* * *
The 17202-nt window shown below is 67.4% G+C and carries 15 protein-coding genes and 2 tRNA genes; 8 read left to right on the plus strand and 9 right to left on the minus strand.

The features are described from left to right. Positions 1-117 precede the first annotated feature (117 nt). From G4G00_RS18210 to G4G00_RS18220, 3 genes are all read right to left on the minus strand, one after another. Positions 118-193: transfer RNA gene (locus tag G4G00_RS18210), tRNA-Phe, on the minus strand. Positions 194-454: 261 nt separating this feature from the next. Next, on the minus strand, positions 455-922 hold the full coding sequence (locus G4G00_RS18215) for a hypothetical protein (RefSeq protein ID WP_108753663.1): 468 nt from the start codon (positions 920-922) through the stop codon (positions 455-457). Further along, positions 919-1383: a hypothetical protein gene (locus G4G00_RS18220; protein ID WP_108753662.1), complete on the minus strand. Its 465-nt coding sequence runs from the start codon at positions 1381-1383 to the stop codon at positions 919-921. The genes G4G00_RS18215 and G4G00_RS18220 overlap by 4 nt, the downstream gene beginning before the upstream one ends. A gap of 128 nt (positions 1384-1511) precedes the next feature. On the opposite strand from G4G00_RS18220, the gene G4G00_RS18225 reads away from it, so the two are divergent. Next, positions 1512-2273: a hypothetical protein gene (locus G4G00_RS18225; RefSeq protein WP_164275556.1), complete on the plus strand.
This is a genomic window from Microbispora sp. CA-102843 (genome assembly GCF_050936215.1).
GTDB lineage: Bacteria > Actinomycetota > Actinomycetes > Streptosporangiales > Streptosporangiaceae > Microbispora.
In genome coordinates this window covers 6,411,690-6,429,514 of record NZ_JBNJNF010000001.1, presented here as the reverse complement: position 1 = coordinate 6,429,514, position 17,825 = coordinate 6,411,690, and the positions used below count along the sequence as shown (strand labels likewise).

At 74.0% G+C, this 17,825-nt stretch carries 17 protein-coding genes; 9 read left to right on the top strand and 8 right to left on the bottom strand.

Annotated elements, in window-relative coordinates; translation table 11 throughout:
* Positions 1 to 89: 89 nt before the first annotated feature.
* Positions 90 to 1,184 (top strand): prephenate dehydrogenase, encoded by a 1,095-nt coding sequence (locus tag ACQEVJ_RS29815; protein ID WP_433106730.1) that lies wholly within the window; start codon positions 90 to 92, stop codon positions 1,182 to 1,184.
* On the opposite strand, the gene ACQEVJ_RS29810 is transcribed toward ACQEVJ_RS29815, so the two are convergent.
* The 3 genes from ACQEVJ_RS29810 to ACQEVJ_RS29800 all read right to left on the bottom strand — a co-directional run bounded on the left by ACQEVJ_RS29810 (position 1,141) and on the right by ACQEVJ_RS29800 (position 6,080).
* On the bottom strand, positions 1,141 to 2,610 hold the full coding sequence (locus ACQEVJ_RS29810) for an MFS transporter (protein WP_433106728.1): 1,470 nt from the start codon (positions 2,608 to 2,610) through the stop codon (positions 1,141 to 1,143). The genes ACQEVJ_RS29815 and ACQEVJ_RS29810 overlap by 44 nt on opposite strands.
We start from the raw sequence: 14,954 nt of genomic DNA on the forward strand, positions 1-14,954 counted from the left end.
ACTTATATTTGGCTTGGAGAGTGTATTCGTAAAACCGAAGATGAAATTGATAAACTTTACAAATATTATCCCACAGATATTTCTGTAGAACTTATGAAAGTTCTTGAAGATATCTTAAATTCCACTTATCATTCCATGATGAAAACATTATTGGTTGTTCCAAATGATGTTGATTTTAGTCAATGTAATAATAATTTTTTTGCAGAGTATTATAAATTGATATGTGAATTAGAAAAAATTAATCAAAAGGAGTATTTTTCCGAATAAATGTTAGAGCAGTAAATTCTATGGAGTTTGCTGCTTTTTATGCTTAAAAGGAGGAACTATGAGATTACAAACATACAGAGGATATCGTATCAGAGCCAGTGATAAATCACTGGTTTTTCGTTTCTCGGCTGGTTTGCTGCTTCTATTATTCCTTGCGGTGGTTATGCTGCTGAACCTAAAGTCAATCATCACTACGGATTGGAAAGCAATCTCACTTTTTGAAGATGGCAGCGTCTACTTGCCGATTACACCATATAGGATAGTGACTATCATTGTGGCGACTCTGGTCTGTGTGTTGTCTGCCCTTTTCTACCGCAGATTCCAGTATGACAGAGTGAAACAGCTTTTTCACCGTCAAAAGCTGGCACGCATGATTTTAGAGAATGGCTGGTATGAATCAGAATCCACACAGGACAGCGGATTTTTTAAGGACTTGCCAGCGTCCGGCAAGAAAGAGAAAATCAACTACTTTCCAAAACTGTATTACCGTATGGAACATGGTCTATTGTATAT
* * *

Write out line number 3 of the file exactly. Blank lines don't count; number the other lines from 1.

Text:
This is a genomic window from Microbispora sp. CA-102843 (genome assembly GCF_050936215.1).